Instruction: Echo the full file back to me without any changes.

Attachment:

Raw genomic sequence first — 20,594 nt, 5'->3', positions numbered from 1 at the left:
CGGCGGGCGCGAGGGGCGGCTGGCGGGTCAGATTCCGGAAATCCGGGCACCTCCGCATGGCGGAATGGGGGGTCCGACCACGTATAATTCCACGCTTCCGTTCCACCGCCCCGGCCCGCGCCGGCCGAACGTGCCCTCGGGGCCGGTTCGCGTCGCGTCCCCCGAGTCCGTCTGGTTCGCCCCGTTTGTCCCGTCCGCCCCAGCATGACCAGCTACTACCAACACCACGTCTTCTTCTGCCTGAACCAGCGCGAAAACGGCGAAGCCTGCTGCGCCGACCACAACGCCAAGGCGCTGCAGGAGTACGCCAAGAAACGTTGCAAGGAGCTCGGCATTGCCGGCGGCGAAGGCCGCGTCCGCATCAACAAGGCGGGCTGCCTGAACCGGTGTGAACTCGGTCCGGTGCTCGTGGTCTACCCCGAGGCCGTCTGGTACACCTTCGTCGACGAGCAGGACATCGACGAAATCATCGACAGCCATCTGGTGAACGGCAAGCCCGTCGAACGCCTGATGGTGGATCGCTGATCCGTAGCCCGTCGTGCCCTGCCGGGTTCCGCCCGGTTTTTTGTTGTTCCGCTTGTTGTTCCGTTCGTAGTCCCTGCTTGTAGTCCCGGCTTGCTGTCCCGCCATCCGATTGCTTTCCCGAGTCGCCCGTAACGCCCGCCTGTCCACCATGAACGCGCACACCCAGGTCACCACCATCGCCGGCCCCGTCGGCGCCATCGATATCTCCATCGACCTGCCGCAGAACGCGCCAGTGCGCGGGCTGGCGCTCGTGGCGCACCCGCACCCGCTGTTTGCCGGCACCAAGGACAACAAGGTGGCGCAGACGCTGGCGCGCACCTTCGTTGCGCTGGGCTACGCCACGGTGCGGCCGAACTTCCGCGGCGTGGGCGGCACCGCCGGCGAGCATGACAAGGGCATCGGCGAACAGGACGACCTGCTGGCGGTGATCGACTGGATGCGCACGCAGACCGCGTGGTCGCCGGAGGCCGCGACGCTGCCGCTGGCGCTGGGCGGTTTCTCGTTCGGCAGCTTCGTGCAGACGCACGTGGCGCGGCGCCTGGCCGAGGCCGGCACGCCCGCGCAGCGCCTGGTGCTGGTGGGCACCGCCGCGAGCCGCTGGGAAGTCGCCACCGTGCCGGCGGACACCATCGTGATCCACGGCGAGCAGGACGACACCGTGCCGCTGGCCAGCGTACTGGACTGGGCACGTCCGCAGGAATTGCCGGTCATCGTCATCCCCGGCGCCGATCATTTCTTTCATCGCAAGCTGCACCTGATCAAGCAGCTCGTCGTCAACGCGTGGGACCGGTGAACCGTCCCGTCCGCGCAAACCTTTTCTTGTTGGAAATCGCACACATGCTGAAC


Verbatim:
Raw genomic sequence first — 20,594 nt, 5'->3', positions numbered from 1 at the left:
CGGCGGGCGCGAGGGGCGGCTGGCGGGTCAGATTCCGGAAATCCGGGCACCTCCGCATGGCGGAATGGGGGGTCCGACCACGTATAATTCCACGCTTCCGTTCCACCGCCCCGGCCCGCGCCGGCCGAACGTGCCCTCGGGGCCGGTTCGCGTCGCGTCCCCCGAGTCCGTCTGGTTCGCCCCGTTTGTCCCGTCCGCCCCAGCATGACCAGCTACTACCAACACCACGTCTTCTTCTGCCTGAACCAGCGCGAAAACGGCGAAGCCTGCTGCGCCGACCACAACGCCAAGGCGCTGCAGGAGTACGCCAAGAAACGTTGCAAGGAGCTCGGCATTGCCGGCGGCGAAGGCCGCGTCCGCATCAACAAGGCGGGCTGCCTGAACCGGTGTGAACTCGGTCCGGTGCTCGTGGTCTACCCCGAGGCCGTCTGGTACACCTTCGTCGACGAGCAGGACATCGACGAAATCATCGACAGCCATCTGGTGAACGGCAAGCCCGTCGAACGCCTGATGGTGGATCGCTGATCCGTAGCCCGTCGTGCCCTGCCGGGTTCCGCCCGGTTTTTTGTTGTTCCGCTTGTTGTTCCGTTCGTAGTCCCTGCTTGTAGTCCCGGCTTGCTGTCCCGCCATCCGATTGCTTTCCCGAGTCGCCCGTAACGCCCGCCTGTCCACCATGAACGCGCACACCCAGGTCACCACCATCGCCGGCCCCGTCGGCGCCATCGATATCTCCATCGACCTGCCGCAGAACGCGCCAGTGCGCGGGCTGGCGCTCGTGGCGCACCCGCACCCGCTGTTTGCCGGCACCAAGGACAACAAGGTGGCGCAGACGCTGGCGCGCACCTTCGTTGCGCTGGGCTACGCCACGGTGCGGCCGAACTTCCGCGGCGTGGGCGGCACCGCCGGCGAGCATGACAAGGGCATCGGCGAACAGGACGACCTGCTGGCGGTGATCGACTGGATGCGCACGCAGACCGCGTGGTCGCCGGAGGCCGCGACGCTGCCGCTGGCGCTGGGCGGTTTCTCGTTCGGCAGCTTCGTGCAGACGCACGTGGCGCGGCGCCTGGCCGAGGCCGGCACGCCCGCGCAGCGCCTGGTGCTGGTGGGCACCGCCGCGAGCCGCTGGGAAGTCGCCACCGTGCCGGCGGACACCATCGTGATCCACGGCGAGCAGGACGACACCGTGCCGCTGGCCAGCGTACTGGACTGGGCACGTCCGCAGGAATTGCCGGTCATCGTCATCCCCGGCGCCGATCATTTCTTTCATCGCAAGCTGCACCTGATCAAGCAGCTCGTCGTCAACGCGTGGGACCGGTGAACCGTCCCGTCCGCGCAAACCTTTTCTTGTTGGAAATCGCACACATGCTGAAC